These folks choose those alternative medicine approaches, that could have, say, a 5 percent chance of working better than the conventional approaches than to accept the idea that there’s a 95 percent chance that the conventional medicine approach is the best approach and a 5 percent risk that the conventional medicine approach is actually a scheme cooked up by a corporate marketing department, an ad department, a public relations firm, and a grassroots social media outreach firm that pays Bengalis who are earning money to pay for wells for their isolated villages $1 per message board post.

In most cases, the results are trivial, or even mildly endearing.

If my friends handle their arthritis with copper bracelets, what’s the problem?

But some of my friends are strategizing to figure out how to get around the conventional medicine immunization rules. That’s not so endearing. That actively endangers the health of my child, by increasing the risk that she’ll get sick if one of her own conventional immunizations does not work as well as expected.

One woman in Hoboken, a few blocks from one of LifeHealthPro’s offices, gave birth at home, with an unlicensed midwife a few days ago. The woman avoided the IVs, painkillers, noise and pressure to have a C-section that come with giving birth in a hospital — and the operating room that could have saved her baby’s life when the baby turned out in a breech position.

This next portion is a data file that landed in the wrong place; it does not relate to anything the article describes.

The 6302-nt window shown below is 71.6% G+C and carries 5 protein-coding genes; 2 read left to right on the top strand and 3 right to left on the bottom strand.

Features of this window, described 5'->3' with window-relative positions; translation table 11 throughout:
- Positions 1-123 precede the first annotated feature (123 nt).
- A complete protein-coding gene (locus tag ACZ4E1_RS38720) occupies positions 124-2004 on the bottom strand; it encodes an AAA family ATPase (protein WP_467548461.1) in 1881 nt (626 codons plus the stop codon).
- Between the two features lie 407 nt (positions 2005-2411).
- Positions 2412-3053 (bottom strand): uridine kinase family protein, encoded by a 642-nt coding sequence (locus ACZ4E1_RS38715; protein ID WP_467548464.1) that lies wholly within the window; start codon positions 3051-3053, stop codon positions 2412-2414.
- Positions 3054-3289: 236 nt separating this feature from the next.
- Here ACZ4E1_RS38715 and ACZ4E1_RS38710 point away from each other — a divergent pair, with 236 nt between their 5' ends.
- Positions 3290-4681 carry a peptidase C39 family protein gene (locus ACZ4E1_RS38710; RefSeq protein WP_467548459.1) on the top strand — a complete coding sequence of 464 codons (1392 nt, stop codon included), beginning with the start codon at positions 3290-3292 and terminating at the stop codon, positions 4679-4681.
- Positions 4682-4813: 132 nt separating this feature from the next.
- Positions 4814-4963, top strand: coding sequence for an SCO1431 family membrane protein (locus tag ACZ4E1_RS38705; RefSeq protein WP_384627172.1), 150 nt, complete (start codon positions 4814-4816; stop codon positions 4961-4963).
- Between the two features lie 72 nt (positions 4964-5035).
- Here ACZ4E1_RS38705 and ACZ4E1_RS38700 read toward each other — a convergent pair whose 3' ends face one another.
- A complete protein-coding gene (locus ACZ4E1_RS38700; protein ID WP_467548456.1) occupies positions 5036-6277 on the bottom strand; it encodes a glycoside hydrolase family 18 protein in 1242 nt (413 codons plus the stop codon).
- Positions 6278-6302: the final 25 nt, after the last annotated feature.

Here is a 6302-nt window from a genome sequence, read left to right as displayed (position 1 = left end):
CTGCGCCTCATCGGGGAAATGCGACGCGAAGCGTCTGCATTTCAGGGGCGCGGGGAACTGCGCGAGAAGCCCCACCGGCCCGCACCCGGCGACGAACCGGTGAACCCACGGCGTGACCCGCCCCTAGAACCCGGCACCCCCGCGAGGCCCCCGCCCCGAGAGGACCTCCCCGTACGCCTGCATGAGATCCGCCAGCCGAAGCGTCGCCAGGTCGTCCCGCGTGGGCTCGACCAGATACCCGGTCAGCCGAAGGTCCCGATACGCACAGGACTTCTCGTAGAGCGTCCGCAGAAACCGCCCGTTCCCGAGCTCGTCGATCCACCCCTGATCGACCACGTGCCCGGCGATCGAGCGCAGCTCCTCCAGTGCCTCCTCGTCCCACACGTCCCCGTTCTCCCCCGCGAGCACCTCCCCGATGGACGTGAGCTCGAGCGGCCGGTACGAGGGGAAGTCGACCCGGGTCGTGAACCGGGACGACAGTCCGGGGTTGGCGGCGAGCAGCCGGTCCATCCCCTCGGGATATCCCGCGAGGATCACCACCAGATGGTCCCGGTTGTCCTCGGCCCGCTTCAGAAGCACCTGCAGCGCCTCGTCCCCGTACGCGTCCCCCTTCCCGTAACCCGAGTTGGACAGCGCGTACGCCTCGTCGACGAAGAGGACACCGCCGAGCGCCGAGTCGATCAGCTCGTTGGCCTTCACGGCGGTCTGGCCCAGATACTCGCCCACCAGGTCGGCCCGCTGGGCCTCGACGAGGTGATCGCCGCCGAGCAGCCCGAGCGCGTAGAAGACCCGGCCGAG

Even though I like conventional medicine, I find that my current instinctive reaction to anything relating to wellness is to think, “Which pharmaceutical or diagnostic company developed this campaign to manipulate me?”

So, on the one hand: Wellness and public outreach campaigns are great. We probably need more of them.

But, on the other hand: I think it’s important for the folks involved in these campaigns to understand that less is more, and that underpromsising and being modest about what’s known are much better than overpromising or being too certain about what we know.

To me, it seems as if the homeopathic medicine users I know would be a lot more likely to accept conventional medicine advice from authority figures who take their ideas and concerns seriously than from authority figures who come off as they know everything.

And, on the third hand, I think it’s really important that the authority figures for any outreach campaign be clearly identified and not disguised as “just plain Internet folks.”

Plain folks like to get advice on the Internet from other plain folks, but getting advice from “plain folks” who turn out to be paid public relations specialists working undercover is disconcerting. Similarly, if drug companies or testing device companies or others with a financial stake in promoting a public health campaign are involved, they ought to clearly identify themselves and all of their financial and genuinely altruistic motivations.

The goal should be both to promote wellness behavior and the idea that people can take public health campaigns at face value, without always having to wonder what ulterior motives are involved.